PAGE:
Controlled compaction and decompaction of DNA by zwitterionic surfactants
Lei Feng, Lu Xu, Jingcheng Hao, Shuli Dong
Colloids and Surfaces A: Physicochemical and Engineer Aspects
Controlled compaction and decompaction of DNA by zwitterionic surfactants, alkyldimethylamine oxides (CnDMAO, n = 10, 12, and 14), were investigated by various analytical tools. It was found that DNA could effectively be compacted by cationic micelles of CnDMAOH+ which were produced by the protonation of CnDMAO in acidic media leading to the formation of water-insoluble CnDMAOH+/DNA complexes. The DNA molecules were compacted at pH 4–5 when the concentration of C10DMAOH+, C12DMAOH+, and C14DMAOH+ reached 8.0, 1.6, and 0.9 mmol L−1, respectively. Interestingly, the precipitates of CnDMAOH+/DNA complexes can re-dissolve which indicated that the DNA molecules were released from the complexes by regulating the pH of the solution to ∼4 and increasing the surfactant concentration to 40, 9.0, and 1.8 mmol L−1 for C10DMAOH+, C12DMAOH+, and C14DMAOH+, respectively. This phenomenon was attributed to the hydrogen bonding formed between cationic CnDMAOH+ and zwitterionic CnDMAO species. These hydrogen-bonded species screen the electrostatic forces between the positively charged CnDMAOH+ micelles and the negatively charged backbones of DNA. Our results demonstrated that the release of DNA from the CnDMAOH+/DNA precipitates depended on the concentration of cationic CnDMAOH+ and the pH of the solution. Compared with the conventional release of DNA by the addition of β-cyclodextrin, the present strategy allowed for a specific controlled release, which favored the penetration of DNA into cells and could protect the DNA molecules from nucleases degradation.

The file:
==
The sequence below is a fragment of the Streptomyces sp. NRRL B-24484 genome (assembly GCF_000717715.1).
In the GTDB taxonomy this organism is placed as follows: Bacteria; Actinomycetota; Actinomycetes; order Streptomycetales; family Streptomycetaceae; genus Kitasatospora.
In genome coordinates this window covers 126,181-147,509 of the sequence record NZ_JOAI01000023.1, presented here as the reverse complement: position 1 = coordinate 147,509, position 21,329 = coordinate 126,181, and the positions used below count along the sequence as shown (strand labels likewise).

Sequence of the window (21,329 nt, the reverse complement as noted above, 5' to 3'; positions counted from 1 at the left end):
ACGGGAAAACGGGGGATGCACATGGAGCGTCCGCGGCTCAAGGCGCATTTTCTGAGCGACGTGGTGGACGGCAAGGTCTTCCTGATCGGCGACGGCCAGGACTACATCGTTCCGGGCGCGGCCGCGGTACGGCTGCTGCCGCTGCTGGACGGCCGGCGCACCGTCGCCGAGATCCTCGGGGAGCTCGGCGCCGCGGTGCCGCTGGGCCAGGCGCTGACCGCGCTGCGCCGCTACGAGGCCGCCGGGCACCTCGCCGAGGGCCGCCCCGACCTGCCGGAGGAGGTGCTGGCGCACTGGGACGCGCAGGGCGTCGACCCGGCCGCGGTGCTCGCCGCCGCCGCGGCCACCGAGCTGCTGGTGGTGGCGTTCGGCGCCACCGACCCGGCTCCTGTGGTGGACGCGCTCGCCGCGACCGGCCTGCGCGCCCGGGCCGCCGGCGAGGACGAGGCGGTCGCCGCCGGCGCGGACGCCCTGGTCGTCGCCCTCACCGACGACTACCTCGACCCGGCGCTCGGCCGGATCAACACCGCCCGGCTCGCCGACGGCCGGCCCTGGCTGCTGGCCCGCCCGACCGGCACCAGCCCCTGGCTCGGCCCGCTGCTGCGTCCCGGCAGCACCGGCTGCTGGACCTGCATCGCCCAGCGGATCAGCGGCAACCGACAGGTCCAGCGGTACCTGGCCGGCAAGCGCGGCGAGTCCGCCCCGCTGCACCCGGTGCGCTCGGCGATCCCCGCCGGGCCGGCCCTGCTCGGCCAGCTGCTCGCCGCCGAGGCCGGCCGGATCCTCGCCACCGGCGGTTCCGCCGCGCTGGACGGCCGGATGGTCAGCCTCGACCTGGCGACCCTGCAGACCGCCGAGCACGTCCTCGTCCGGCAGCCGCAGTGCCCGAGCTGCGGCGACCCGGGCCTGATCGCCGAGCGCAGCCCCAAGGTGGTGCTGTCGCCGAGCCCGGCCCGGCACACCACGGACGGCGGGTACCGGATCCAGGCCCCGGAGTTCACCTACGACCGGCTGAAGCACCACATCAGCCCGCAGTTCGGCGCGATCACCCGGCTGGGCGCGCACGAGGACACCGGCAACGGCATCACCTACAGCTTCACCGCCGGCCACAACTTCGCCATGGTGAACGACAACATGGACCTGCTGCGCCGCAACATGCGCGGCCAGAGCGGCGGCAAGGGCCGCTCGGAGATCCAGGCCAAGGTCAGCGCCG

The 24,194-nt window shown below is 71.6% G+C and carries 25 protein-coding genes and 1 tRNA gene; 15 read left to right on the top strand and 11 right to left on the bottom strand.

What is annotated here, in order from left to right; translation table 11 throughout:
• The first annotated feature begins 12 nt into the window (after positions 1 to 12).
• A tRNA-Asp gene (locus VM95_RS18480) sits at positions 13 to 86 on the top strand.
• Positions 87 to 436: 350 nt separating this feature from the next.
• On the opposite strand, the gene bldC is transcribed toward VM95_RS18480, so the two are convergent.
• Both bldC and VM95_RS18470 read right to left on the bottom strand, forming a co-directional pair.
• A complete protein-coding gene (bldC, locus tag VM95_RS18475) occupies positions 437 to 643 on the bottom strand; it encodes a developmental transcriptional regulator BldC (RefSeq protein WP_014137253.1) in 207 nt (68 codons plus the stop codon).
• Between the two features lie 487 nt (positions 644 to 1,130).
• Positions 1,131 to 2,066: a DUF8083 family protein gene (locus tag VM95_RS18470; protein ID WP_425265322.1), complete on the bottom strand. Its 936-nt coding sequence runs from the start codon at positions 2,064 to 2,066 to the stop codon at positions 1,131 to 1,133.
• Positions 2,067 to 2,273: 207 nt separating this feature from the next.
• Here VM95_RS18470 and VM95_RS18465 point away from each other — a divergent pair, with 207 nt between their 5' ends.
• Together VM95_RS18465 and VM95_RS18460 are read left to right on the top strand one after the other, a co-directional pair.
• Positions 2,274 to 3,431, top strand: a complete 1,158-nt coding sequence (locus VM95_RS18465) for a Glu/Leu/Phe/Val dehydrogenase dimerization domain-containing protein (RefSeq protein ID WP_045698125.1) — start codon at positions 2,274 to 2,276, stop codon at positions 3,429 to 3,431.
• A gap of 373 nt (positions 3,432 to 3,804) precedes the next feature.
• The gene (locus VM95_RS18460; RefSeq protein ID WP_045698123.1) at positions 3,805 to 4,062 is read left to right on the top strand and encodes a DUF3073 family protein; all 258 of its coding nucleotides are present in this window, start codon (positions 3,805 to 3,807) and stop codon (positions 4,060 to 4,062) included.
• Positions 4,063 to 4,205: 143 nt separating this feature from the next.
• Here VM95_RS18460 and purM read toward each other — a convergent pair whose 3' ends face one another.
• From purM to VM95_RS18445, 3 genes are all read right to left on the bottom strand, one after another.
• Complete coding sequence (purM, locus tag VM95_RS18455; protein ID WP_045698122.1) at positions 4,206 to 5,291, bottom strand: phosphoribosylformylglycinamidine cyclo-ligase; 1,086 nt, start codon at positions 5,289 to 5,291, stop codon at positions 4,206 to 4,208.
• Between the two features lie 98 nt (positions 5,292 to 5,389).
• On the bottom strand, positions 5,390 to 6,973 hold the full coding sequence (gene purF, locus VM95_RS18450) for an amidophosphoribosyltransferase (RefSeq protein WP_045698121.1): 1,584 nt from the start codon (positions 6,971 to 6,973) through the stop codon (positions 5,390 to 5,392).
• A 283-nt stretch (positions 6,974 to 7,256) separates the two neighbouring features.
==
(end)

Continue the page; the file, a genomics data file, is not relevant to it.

Circular dichroism, DNA structure, Vesicle interactions, Biochemistry